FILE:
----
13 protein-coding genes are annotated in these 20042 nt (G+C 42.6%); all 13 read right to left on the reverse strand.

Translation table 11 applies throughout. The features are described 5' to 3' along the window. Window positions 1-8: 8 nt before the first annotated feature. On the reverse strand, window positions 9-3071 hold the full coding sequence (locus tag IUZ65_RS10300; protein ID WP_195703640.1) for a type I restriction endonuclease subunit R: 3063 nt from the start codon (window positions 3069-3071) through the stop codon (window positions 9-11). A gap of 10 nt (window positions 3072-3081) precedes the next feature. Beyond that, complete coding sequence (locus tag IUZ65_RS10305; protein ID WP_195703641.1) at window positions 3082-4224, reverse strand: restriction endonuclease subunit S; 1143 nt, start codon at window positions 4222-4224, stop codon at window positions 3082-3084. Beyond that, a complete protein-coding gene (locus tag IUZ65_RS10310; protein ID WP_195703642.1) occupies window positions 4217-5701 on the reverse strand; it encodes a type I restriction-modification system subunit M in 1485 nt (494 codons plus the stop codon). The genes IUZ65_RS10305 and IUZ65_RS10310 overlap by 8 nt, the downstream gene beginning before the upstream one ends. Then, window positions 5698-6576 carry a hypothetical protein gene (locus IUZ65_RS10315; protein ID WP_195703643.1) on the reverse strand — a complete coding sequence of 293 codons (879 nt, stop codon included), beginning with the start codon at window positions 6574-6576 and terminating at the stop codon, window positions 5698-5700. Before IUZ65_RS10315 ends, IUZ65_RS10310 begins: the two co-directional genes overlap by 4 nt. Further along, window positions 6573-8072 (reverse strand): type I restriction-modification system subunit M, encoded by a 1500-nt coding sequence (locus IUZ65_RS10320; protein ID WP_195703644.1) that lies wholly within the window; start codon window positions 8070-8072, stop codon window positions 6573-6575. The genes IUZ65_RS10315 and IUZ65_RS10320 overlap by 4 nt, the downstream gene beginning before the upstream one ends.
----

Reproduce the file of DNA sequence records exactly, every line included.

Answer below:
13 protein-coding genes are annotated in these 20042 nt (G+C 42.6%); all 13 read right to left on the reverse strand.

Translation table 11 applies throughout. The features are described 5' to 3' along the window. Window positions 1-8: 8 nt before the first annotated feature. On the reverse strand, window positions 9-3071 hold the full coding sequence (locus tag IUZ65_RS10300; protein ID WP_195703640.1) for a type I restriction endonuclease subunit R: 3063 nt from the start codon (window positions 3069-3071) through the stop codon (window positions 9-11). A gap of 10 nt (window positions 3072-3081) precedes the next feature. Beyond that, complete coding sequence (locus tag IUZ65_RS10305; protein ID WP_195703641.1) at window positions 3082-4224, reverse strand: restriction endonuclease subunit S; 1143 nt, start codon at window positions 4222-4224, stop codon at window positions 3082-3084. Beyond that, a complete protein-coding gene (locus tag IUZ65_RS10310; protein ID WP_195703642.1) occupies window positions 4217-5701 on the reverse strand; it encodes a type I restriction-modification system subunit M in 1485 nt (494 codons plus the stop codon). The genes IUZ65_RS10305 and IUZ65_RS10310 overlap by 8 nt, the downstream gene beginning before the upstream one ends. Then, window positions 5698-6576 carry a hypothetical protein gene (locus IUZ65_RS10315; protein ID WP_195703643.1) on the reverse strand — a complete coding sequence of 293 codons (879 nt, stop codon included), beginning with the start codon at window positions 6574-6576 and terminating at the stop codon, window positions 5698-5700. Before IUZ65_RS10315 ends, IUZ65_RS10310 begins: the two co-directional genes overlap by 4 nt. Further along, window positions 6573-8072 (reverse strand): type I restriction-modification system subunit M, encoded by a 1500-nt coding sequence (locus IUZ65_RS10320; protein ID WP_195703644.1) that lies wholly within the window; start codon window positions 8070-8072, stop codon window positions 6573-6575. The genes IUZ65_RS10315 and IUZ65_RS10320 overlap by 4 nt, the downstream gene beginning before the upstream one ends.